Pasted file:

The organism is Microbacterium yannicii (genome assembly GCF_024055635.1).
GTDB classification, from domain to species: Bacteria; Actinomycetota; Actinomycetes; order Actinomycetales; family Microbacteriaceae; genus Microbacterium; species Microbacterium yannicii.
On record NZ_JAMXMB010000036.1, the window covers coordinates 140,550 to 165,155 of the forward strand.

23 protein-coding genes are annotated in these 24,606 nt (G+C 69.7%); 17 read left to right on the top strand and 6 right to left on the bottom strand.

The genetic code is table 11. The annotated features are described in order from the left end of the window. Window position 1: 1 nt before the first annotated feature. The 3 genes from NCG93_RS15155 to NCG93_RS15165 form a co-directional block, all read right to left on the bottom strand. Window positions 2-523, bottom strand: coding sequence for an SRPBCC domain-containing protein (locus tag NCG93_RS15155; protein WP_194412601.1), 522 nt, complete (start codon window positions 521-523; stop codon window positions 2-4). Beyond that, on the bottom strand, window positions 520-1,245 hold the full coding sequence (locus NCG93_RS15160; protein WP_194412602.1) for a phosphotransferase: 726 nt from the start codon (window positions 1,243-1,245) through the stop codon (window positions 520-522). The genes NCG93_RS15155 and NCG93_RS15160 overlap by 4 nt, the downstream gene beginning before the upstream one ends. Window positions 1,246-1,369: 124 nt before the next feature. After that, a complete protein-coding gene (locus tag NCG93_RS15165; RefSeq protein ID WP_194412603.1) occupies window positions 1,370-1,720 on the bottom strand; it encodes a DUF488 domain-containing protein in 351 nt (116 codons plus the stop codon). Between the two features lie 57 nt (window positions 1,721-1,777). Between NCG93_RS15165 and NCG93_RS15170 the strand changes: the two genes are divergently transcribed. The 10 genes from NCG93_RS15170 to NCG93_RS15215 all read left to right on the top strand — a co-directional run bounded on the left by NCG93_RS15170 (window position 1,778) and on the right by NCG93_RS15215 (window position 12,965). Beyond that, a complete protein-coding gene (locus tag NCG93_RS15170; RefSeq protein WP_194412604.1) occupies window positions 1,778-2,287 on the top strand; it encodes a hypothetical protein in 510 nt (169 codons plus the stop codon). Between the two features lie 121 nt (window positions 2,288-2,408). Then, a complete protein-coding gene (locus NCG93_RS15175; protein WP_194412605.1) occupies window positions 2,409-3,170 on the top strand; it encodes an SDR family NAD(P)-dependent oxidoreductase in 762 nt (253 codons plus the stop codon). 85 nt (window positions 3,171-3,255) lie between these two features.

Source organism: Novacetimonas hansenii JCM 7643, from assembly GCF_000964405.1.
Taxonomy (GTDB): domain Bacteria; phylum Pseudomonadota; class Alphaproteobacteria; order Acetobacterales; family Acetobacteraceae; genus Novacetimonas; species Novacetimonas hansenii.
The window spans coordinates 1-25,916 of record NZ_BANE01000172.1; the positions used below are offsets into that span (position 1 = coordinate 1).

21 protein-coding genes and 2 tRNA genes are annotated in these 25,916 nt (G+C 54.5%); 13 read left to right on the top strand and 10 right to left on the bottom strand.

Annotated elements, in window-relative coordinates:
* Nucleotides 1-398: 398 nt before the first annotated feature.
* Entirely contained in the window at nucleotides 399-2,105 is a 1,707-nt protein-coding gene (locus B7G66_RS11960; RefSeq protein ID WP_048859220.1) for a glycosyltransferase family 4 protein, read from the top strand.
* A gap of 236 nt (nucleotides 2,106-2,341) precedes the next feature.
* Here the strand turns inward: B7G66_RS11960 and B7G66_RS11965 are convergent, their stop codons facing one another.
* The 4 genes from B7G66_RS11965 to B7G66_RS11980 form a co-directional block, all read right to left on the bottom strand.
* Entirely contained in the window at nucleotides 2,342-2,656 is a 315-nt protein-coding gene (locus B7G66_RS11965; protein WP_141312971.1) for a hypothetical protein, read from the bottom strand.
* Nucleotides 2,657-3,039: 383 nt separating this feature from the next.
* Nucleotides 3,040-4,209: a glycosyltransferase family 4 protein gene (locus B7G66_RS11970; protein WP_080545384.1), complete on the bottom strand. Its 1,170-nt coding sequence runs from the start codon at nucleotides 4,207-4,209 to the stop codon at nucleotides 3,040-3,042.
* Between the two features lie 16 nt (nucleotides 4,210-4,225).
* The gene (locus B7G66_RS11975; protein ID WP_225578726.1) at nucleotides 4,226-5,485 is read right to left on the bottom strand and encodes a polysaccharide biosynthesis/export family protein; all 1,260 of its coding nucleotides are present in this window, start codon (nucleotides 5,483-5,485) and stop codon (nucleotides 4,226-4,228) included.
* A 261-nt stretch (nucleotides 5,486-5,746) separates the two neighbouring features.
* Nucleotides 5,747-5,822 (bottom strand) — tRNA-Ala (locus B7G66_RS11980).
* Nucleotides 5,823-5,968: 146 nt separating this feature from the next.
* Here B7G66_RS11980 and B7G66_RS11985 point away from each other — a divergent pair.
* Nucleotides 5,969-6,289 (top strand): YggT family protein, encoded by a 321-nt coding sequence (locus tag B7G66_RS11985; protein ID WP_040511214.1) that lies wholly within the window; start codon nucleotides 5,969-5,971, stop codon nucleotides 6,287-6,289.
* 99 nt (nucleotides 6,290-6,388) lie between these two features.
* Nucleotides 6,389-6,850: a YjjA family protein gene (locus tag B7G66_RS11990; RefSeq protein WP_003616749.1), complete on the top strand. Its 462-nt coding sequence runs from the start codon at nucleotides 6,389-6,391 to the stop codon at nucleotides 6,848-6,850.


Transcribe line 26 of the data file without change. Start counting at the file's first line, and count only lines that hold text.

* 99 nt (nucleotides 6,290-6,388) lie between these two features.